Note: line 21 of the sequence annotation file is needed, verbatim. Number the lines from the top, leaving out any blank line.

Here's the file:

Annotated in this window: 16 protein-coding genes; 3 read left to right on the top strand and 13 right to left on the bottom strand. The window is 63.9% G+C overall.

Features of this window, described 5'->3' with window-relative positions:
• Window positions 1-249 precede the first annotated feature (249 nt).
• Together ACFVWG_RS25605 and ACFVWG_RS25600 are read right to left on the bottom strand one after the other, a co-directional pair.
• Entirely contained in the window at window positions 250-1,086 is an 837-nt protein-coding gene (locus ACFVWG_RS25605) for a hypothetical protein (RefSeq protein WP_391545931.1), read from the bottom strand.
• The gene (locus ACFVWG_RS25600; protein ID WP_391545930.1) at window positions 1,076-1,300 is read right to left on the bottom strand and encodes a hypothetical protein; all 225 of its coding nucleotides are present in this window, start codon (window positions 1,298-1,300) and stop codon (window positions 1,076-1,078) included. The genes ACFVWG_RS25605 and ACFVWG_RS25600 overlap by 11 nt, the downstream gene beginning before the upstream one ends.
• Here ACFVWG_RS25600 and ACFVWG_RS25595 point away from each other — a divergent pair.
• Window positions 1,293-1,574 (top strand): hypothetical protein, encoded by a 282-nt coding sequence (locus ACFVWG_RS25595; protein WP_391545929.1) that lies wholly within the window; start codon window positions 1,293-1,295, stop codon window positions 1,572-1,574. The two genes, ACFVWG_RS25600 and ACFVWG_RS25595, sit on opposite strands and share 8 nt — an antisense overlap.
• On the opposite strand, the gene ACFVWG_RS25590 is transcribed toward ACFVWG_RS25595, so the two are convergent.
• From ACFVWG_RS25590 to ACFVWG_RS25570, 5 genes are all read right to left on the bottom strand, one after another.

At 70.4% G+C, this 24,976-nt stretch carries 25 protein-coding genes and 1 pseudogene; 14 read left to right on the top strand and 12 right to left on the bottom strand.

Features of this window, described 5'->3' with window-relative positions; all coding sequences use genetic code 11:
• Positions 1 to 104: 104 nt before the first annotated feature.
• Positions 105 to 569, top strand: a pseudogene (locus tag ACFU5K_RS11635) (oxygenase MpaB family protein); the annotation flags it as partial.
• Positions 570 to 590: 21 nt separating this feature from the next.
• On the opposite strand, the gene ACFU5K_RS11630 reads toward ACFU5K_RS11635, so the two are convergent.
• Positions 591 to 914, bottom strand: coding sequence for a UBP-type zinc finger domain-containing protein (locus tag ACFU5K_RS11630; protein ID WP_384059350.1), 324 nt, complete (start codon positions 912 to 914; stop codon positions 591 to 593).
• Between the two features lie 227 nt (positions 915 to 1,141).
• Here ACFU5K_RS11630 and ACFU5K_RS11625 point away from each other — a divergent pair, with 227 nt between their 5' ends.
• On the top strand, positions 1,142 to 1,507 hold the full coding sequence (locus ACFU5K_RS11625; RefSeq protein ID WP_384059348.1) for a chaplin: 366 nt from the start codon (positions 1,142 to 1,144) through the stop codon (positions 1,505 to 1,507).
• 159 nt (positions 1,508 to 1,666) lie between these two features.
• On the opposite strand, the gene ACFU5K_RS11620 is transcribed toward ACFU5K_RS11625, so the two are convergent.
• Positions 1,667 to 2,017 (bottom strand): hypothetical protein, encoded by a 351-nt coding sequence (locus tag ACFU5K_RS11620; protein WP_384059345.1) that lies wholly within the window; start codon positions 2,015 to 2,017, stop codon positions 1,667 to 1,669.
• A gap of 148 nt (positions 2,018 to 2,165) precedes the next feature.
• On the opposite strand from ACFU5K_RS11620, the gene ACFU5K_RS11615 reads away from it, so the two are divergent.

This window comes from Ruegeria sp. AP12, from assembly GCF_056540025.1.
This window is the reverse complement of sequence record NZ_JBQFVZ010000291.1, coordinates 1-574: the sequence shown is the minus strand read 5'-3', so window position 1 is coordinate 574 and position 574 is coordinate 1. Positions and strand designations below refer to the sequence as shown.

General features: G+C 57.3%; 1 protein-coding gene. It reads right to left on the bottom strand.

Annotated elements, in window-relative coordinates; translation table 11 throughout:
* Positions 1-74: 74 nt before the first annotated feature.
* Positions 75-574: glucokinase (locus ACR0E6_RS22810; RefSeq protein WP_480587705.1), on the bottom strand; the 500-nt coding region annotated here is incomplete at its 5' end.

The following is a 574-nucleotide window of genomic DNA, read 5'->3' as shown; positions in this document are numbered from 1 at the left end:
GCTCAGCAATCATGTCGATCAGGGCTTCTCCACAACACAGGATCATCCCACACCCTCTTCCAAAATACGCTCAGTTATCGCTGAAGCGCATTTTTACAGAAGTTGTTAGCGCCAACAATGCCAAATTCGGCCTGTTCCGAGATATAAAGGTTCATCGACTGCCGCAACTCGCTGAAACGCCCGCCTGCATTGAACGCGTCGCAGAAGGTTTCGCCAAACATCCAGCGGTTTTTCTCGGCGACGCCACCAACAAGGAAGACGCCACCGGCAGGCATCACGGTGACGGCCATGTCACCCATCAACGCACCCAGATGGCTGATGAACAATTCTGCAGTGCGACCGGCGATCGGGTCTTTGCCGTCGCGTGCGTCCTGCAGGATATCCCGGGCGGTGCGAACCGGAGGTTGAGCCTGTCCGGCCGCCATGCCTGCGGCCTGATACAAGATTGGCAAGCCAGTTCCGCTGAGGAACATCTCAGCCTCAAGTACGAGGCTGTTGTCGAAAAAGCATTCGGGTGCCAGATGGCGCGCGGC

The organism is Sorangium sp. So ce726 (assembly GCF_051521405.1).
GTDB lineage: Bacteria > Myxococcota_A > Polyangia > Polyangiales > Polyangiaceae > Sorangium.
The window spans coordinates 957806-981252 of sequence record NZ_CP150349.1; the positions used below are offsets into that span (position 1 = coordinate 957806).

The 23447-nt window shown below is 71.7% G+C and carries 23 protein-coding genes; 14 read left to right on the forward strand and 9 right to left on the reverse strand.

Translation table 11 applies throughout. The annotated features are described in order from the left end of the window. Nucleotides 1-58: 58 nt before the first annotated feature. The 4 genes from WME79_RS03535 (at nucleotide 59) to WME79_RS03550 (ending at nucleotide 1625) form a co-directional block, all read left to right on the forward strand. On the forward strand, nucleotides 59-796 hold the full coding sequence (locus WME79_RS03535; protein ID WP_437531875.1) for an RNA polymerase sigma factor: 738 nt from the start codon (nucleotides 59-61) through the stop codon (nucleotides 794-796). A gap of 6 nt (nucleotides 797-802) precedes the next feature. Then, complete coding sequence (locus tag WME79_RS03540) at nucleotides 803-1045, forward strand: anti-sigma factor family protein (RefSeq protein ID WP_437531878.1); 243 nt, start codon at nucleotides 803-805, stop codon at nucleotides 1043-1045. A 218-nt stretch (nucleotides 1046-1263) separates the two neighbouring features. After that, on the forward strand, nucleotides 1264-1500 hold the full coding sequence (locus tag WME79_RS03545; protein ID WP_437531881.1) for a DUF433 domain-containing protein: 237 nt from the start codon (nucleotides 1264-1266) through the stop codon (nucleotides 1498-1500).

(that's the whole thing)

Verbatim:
• 159 nt (positions 1,508 to 1,666) lie between these two features.